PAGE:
All posts filed under: Small Books

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“The Infinite Body of Sensation”; Visual poetry by Salma Caller

Sound is a shell Sound is a shell An ear Curves of sound Vibrating and condensing air Echoes in a curved space An ocean in the shell of sound Pearls Things that stand in for other things The Witches Pouches Bags of velvet black Nets entangling objects Bones of birds The insides of shells Spells Pearls Things that stand in for other things Nets entangling objects Bones of birds The insides of shells Black Lace Turn this talk into a tale A small dark textured cloth Shadows with shades of velvet Borders and edges tactile Spaces glittering and ornate An elaborate intertwining language Of touching A complex dance of bodies Claustrophobic close Obscure ornate organs Lying in a dark net of black stuffs Needles like obsidian beaks Braiding sound into A florid calligraphy of sensations Rose Point Point de Neige Gros Point Punto in aria Lying in a dark net of black stuffs Needles like obsidian beaks Braiding sound into A florid calligraphy of sensations Rose Rose coloured lips swirling around a dark spot Tasting …

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Dowsing/ RABDOMANTICA – by Daniela Raimondi

Dowsing/ RABDOMANTICA & other poems is © Daniela Raimondi, the english translations are © Anamaría Crowe Serrano DOWSING   Mother pregnant with rain. Mother of virgin sounds, with music in your marrow and the chirping of a bird in your mouth. Mother sewing and unsewing the waters and the tides holding between your teeth the source of all rivers, the alphabet that gushes on the tongues of poets and leaves damp traces, the imprint of a lamb wet from birth. Mother of the dark-dark Mother of the black-black night. Moved by a primitive thirst, the same need to flee from light that pushes the hare deep into the scrub. Touch me with your clear fingers oil my lips with your blind love. Like a heavenly valley where only light falls. Your blue within another blue, the intense azure breath of your sky.   RABDOMANTICA   Madre pregna di pioggia. Madre di suoni vergini, con un midollo di musica e sulla bocca il gorgheggio di un uccello. Madre che cuci e scuci le acque e le …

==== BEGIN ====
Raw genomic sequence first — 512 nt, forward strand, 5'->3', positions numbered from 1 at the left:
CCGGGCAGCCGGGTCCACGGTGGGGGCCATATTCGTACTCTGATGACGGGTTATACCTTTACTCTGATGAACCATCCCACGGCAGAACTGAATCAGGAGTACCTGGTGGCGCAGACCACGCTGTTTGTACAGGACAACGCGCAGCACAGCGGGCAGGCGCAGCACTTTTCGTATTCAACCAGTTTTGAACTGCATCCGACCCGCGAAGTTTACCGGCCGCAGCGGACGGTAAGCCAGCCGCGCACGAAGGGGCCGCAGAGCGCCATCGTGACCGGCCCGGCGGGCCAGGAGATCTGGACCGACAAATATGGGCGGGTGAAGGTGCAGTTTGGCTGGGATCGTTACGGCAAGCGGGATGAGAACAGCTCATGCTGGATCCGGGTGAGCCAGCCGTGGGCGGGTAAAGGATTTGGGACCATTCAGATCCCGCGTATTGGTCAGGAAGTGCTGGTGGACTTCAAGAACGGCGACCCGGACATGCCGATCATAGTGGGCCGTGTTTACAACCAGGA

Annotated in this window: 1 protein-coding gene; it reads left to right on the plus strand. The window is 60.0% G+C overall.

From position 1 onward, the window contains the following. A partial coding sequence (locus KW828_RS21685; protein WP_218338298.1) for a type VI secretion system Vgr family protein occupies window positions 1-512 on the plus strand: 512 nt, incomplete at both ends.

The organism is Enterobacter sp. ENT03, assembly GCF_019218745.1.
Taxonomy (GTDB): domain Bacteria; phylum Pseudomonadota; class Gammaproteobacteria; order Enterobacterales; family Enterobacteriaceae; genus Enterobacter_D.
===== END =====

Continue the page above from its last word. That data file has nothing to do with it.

“Iago’s Curse” and other poems by Liza McAlister Williams

September Tenth, 2001   Outside the store, at the sidewalk sale, the breeze lifts each dress again as the shop girl tries to smoothen them: musses the chic brown challis pleats, ruffles the flamestitch voile whose turquoise and chartreuse V’s seem borrowed from another day. Sun, when it shines on this scene, is playful, peeping between steely clouds whose sky business does not admit playfulness. The baking, lazy summer’s over – the long summer when the towers that are about to fall amidst us in ruins have so far felt and withstood only the earliest tremors of their collapse.   Serenade (after Kevin Young) Rain popping on the air conditioner like hail on a tin roof like a handful of pebbles against a window like the pinging of a car engine cooling off – you can make a story to explain being alone again on a drenching night: a hobo curled in the hay of another anonymous barn a virgin with cold feet ignoring the signal to elope a travelling salesman out of gas in …

‘The Last Fire’ and other Poems by Helen Harrison

CROSSROADS   Nineteen forty-five was like that Free-wheeling to the crossroads; Fifteen miles later; her own birth-place; Travelling was the best part, the wind at her back, A greeting ahead. News from home….   Roaming the familiar lanes, sisters Continuous chatter; away from the Clatter of feeding hungry hens, pigs and Cows. She could roam without children, For a day: To pause for some rest.   A small slip of time away from the chores That shaped her life. No sooner had the Ceili begun, it was time for the door: among Promises to write, feeling satisfied to have rested Those tired limbs. She’d set off, her frame;   Feeling heavier, cycling up hills, the thrill Of the annual visit finished; her spirit slightly Diminished, yet younger. She’d relay through letters, How when she got back to the crossroads….the First thing she’d hear; to spoil her wonder   Were her pigs squealing with the hunger..   PASSING SUNSETS   Evening, and there is nothing To tempt me indoors.   Warmed from a day spent in …

“The Dream Clock” and other visual poetry by Susan Connolly

Susan Connolly’s first collection of poetry For the Stranger was published by the Dedalus Press in 1993. She was awarded the Patrick and Katherine Kavanagh Fellowship in Poetry in 2001. Her second collection Forest Music was published by Shearsman Books in 2009. Shearsman published her chapbook The Sun-Artist: a book of pattern poems in 2013. She lives in Drogheda, Co. Louth.